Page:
August has been the month of liturgical sewing. I've been working on the stoles for the red gold set this month, consisting of 3 priest stoles and a Byzantine stole for the deacon. I'm happy to report that they're all done and I'll be delivering them tomorrow!!
I've been asked to do some documentation on this project in case someone wants to attempt this project in the future. There are also bills to submit. But then I'm done, and hopefully out of the vestment business.
Don't get me wrong. I'm not sorry I took on this project and I've learned a lot about sewing silk dupioni. But making 2 sets of vestments is a major project. Each set consists of 3 priest stoles, a Byzantine (deacon) stole, and a chasuble--that's sewing 10 items and all that entails. Plus, I drafted patterns, made a prototype of the chasuble, calculated layouts, and sourced fabrics. It's a lot of work. Now that I've typed it all out, I don't feel bad that this project has taken more than a year(!) to complete.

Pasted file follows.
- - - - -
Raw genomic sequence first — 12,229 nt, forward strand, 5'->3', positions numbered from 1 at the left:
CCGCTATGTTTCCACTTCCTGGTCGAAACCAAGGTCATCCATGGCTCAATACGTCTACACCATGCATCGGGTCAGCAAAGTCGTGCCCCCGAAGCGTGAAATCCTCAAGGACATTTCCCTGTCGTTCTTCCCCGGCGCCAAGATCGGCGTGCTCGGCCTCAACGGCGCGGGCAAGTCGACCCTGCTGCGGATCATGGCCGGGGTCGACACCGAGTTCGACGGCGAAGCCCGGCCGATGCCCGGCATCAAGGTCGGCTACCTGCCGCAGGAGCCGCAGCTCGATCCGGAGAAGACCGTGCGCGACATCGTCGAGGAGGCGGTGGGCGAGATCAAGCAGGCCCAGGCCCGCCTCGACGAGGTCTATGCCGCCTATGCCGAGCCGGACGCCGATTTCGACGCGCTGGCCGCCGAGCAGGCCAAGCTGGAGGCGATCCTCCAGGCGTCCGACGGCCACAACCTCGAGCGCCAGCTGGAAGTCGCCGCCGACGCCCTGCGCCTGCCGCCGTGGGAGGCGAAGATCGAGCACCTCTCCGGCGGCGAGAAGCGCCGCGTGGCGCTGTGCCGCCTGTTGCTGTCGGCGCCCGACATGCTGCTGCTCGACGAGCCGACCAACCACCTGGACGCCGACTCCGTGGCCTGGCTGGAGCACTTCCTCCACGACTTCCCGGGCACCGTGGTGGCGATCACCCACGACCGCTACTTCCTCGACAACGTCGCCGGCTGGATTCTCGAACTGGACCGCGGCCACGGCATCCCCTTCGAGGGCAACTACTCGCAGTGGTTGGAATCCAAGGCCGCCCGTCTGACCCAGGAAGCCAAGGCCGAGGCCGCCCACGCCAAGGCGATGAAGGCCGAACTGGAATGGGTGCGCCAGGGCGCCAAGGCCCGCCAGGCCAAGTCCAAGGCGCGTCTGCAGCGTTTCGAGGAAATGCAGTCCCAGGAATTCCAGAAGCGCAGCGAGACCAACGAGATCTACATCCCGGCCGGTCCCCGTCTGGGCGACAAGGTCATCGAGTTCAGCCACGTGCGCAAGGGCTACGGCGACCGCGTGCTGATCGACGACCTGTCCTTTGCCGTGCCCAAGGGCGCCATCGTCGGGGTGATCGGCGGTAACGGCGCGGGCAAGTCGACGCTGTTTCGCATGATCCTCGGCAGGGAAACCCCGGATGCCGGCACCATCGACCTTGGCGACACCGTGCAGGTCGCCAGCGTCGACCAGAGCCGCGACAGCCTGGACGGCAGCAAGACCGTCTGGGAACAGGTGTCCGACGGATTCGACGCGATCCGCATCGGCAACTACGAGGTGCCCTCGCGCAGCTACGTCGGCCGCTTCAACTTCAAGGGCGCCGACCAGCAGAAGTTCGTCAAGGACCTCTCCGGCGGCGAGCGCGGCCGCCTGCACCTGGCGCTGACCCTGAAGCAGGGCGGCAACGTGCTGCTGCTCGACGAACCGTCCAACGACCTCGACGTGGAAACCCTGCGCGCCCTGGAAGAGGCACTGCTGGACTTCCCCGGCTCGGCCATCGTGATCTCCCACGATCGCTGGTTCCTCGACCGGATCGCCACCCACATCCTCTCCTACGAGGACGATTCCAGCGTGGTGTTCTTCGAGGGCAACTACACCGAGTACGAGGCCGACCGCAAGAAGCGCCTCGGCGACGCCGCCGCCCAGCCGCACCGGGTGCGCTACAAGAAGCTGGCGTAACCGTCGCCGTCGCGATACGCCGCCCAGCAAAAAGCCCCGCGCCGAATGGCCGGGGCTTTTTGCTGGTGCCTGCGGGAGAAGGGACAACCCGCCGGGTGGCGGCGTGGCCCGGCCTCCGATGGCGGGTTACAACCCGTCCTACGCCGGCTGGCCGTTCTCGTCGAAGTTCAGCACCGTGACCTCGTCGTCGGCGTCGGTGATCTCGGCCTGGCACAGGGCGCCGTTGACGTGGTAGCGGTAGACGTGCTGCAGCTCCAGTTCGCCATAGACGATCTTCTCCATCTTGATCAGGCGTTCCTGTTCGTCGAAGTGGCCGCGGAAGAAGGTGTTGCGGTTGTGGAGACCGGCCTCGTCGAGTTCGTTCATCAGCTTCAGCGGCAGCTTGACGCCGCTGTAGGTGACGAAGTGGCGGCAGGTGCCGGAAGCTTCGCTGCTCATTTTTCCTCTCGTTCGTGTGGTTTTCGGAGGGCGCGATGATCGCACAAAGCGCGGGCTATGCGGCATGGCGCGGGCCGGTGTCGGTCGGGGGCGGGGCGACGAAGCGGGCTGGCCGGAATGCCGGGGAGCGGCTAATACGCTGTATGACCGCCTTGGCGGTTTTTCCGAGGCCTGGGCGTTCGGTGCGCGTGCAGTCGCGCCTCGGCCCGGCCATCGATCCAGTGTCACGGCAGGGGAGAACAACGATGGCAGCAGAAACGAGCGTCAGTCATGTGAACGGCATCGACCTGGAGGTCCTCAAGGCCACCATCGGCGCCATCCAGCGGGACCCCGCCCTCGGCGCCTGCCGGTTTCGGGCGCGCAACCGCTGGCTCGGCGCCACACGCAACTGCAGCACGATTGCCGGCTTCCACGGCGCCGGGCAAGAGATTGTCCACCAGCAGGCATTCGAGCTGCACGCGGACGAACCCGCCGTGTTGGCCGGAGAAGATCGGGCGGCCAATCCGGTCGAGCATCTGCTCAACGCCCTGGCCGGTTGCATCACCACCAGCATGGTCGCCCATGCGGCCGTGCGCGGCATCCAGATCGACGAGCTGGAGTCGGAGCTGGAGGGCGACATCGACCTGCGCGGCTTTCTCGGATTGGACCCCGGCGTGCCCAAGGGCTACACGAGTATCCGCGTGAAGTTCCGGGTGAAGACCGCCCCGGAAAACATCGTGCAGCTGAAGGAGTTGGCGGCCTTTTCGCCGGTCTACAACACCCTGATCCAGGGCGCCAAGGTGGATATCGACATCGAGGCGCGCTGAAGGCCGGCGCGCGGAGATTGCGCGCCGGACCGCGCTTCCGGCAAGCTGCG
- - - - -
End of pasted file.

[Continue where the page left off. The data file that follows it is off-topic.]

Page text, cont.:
After all that, here are some results. This round, I was working on the red-gold set. I made the matching chasuble last fall, so these are the remaining pieces. The priest stoles are all the same and look like this:
They are exactly the same style as the green silk ones I made before.
The deacon's stole is the same style but a different pattern than the green one. As I mentioned recently, she didn't like the fit of the green one so I made a new pattern from this stole:
It's a gorgeous piece from our Lenten set, made from hand woven wool ikat with a lightweight wool lining. It was made in France by this company:
I'm not sure if they have a web site, the rector actually found this place by accident on a trip. My version looks like this:
I'll have a few more posts in this series with more details on this stole vs. the green one, some sewing techniques, and a summary of all the pieces.
For my East Coast readers, stay safe and may any property damage be limited.